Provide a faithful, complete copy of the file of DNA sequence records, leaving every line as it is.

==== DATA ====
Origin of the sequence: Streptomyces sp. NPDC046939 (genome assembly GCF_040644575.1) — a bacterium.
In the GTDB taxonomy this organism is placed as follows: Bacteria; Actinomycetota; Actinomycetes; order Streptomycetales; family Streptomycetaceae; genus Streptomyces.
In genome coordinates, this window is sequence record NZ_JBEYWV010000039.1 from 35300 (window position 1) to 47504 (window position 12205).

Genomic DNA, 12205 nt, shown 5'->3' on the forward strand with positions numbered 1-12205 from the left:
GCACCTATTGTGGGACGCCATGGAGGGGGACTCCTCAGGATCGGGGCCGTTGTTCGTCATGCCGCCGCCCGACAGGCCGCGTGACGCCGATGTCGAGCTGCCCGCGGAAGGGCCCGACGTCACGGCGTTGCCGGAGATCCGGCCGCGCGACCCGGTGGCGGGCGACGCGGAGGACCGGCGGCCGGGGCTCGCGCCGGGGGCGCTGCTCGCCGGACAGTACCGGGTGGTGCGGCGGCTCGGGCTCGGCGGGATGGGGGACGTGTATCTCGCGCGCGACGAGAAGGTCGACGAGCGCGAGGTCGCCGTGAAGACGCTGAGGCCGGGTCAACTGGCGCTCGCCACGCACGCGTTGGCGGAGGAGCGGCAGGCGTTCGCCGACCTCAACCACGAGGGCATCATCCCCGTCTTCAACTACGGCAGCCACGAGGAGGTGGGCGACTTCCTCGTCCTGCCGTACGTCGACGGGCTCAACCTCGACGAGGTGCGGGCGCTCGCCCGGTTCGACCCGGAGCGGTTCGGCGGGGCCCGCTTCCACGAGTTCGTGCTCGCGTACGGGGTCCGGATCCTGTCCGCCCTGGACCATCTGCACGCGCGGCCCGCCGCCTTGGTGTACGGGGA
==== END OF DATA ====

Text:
Origin of the sequence: Streptomyces sp. NPDC046939 (genome assembly GCF_040644575.1) — a bacterium.
In the GTDB taxonomy this organism is placed as follows: Bacteria; Actinomycetota; Actinomycetes; order Streptomycetales; family Streptomycetaceae; genus Streptomyces.
In genome coordinates, this window is sequence record NZ_JBEYWV010000039.1 from 35300 (window position 1) to 47504 (window position 12205).

Genomic DNA, 12205 nt, shown 5'->3' on the forward strand with positions numbered 1-12205 from the left:
GCACCTATTGTGGGACGCCATGGAGGGGGACTCCTCAGGATCGGGGCCGTTGTTCGTCATGCCGCCGCCCGACAGGCCGCGTGACGCCGATGTCGAGCTGCCCGCGGAAGGGCCCGACGTCACGGCGTTGCCGGAGATCCGGCCGCGCGACCCGGTGGCGGGCGACGCGGAGGACCGGCGGCCGGGGCTCGCGCCGGGGGCGCTGCTCGCCGGACAGTACCGGGTGGTGCGGCGGCTCGGGCTCGGCGGGATGGGGGACGTGTATCTCGCGCGCGACGAGAAGGTCGACGAGCGCGAGGTCGCCGTGAAGACGCTGAGGCCGGGTCAACTGGCGCTCGCCACGCACGCGTTGGCGGAGGAGCGGCAGGCGTTCGCCGACCTCAACCACGAGGGCATCATCCCCGTCTTCAACTACGGCAGCCACGAGGAGGTGGGCGACTTCCTCGTCCTGCCGTACGTCGACGGGCTCAACCTCGACGAGGTGCGGGCGCTCGCCCGGTTCGACCCGGAGCGGTTCGGCGGGGCCCGCTTCCACGAGTTCGTGCTCGCGTACGGGGTCCGGATCCTGTCCGCCCTGGACCATCTGCACGCGCGGCCCGCCGCCTTGGTGTACGGGGA